Tip: To open articles without exiting the current webpage…
PEP-Web Tip of the Day
To open articles without exiting your current search or webpage, press Ctrl + Left Mouse Button while hovering over the desired link. It will open in a new Tab in your internet browser.
For the complete list of tips, see PEP-Web Tips on the PEP-Web support page.
Canestri, J. (2001). The 42nd International Psychoanalytical Association Congress, Nice, France, 2001: Foreword. Int. J. Psycho-Anal., 82(1):119-121.
(2001). International Journal of Psycho-Analysis, 82(1):119-121
The 42nd International Psychoanalytical Association Congress, Nice, France, 2001: Foreword
The theme of the 42nd International Psychoanalytical Association Congress is Psychoanalysis: method and applications, and it touches upon the very essence of our discipline. The psychoanalytic method, like those of other scientific disciplines, responds to specific necessities and has characteristics that depend on the nature of the material to which it is applied.
In his well-known definition of our discipline, Freud writes:
Psycho-analysis is the name (1) of a procedure for the investigation of mental processes which are almost inaccessible in any other way, (2) of a method (based upon that investigation) for the treatment of neurotic disorders and (3) of a collection of psychological information obtained along those lines, which is gradually being accumulated into a new scientific discipline (1923, p. 235).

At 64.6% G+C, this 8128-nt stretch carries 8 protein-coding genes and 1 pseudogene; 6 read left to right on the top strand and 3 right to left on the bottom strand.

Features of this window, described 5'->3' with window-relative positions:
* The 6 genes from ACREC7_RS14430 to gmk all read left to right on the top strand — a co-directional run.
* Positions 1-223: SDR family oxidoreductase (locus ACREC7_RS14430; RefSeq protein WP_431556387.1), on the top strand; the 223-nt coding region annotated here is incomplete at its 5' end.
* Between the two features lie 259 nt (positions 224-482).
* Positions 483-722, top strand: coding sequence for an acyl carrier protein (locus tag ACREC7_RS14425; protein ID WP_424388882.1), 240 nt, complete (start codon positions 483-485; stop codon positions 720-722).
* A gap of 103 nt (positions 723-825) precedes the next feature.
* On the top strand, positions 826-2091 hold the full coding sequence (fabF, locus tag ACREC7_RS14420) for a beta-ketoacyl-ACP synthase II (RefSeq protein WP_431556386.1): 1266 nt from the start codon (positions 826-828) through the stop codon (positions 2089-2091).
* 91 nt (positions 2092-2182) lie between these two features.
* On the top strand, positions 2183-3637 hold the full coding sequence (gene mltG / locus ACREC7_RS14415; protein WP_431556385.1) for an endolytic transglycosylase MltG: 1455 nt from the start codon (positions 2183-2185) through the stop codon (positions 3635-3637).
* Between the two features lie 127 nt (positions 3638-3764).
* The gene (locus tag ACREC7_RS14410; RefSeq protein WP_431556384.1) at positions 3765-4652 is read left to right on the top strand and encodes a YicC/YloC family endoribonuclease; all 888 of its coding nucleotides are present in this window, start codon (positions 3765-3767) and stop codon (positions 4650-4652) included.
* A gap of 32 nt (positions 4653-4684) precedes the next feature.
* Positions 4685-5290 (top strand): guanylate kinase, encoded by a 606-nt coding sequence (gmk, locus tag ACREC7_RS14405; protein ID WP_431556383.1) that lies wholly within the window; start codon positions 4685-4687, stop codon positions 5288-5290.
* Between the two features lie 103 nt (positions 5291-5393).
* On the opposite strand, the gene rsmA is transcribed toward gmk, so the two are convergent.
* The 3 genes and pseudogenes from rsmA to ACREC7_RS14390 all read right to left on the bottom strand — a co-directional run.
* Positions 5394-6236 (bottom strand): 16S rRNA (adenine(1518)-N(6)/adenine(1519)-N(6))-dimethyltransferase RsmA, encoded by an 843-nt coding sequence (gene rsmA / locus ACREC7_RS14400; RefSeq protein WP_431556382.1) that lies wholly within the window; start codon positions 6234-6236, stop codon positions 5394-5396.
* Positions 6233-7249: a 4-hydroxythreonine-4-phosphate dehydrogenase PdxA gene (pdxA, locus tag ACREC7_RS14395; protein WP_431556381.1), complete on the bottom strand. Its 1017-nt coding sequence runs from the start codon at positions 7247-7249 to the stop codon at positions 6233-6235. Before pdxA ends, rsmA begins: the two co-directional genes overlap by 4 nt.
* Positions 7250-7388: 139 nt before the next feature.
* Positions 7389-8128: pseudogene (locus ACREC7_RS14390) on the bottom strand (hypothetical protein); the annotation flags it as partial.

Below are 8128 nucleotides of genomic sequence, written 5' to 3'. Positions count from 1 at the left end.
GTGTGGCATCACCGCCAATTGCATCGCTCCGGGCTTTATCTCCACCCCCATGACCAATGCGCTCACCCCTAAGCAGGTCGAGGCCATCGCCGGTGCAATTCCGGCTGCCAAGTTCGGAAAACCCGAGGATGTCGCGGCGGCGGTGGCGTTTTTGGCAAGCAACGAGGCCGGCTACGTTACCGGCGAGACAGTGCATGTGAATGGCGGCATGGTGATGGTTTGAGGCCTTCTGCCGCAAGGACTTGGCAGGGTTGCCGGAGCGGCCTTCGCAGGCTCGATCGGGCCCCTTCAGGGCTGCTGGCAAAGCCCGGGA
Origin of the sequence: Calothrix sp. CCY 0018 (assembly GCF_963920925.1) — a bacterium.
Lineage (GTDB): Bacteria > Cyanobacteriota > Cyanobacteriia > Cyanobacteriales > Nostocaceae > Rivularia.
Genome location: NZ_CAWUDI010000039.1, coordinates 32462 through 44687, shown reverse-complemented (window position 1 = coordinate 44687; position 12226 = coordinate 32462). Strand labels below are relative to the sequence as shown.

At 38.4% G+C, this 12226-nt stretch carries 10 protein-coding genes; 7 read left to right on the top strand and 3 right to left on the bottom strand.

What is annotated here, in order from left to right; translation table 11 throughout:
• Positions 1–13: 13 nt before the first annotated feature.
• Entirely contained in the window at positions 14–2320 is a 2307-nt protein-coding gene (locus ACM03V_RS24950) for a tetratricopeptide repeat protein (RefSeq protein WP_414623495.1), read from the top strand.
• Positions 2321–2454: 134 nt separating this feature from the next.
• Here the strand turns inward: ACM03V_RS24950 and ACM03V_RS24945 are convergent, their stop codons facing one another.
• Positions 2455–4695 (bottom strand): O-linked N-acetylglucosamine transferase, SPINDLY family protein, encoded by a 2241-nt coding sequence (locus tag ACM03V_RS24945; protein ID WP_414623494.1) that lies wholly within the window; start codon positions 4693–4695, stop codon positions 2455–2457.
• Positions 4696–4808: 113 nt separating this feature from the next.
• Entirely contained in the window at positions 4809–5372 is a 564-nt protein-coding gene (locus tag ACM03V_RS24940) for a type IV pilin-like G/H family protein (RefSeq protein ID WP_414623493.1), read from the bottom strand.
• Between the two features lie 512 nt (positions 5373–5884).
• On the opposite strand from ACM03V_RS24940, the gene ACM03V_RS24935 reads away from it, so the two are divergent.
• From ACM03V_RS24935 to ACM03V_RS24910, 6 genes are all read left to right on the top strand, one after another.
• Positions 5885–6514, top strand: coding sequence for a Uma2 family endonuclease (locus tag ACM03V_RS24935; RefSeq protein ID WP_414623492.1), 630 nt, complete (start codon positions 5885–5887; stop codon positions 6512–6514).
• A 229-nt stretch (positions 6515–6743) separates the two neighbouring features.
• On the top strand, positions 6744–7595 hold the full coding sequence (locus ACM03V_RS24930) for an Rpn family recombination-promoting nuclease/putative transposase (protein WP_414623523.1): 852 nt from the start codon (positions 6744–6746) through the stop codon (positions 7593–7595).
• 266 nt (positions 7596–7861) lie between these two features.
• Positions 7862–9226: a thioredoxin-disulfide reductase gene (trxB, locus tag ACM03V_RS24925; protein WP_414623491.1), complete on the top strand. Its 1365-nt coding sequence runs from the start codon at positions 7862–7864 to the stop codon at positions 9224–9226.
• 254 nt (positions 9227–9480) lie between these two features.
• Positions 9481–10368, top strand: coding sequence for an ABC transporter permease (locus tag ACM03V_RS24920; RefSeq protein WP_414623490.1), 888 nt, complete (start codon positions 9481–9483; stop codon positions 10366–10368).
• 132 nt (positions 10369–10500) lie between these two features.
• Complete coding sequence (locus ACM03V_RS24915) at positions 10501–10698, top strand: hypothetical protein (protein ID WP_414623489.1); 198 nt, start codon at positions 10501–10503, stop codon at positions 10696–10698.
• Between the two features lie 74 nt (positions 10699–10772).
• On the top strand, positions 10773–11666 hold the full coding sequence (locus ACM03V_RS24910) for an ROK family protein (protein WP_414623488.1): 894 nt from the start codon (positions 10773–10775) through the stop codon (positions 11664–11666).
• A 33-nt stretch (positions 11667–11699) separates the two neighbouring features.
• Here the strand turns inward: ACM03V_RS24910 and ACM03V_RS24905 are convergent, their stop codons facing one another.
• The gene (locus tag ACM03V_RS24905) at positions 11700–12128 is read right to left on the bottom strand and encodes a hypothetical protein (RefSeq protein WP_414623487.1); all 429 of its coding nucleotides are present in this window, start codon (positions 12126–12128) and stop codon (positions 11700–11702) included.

Method in psychoanalysis, as can be seen in Freud's definition, is intimately linked to the procedure that allows us to study unconscious mental processes.
In the second half of the last century psychoanalysis has significantly widened its scope of activities to a number of other situations that differ from the classical psychoanalytic practice and setting. This strikingly fertile development has had a powerful impact on many areas. It is for this same reason, although it is easy to find agreement on the centrality of the method, that its uniqueness is more debatable.
Psychoanalytic theory has evolved and diversified and it seems evident that the use of different theoretical models, to the extent that they propose different concepts of the instrument of observation or the use of a different instrument, inevitably affects the methodological empirical basis.
[This is a summary or excerpt from the full text of the book or article. The full text of the document is available to subscribers.]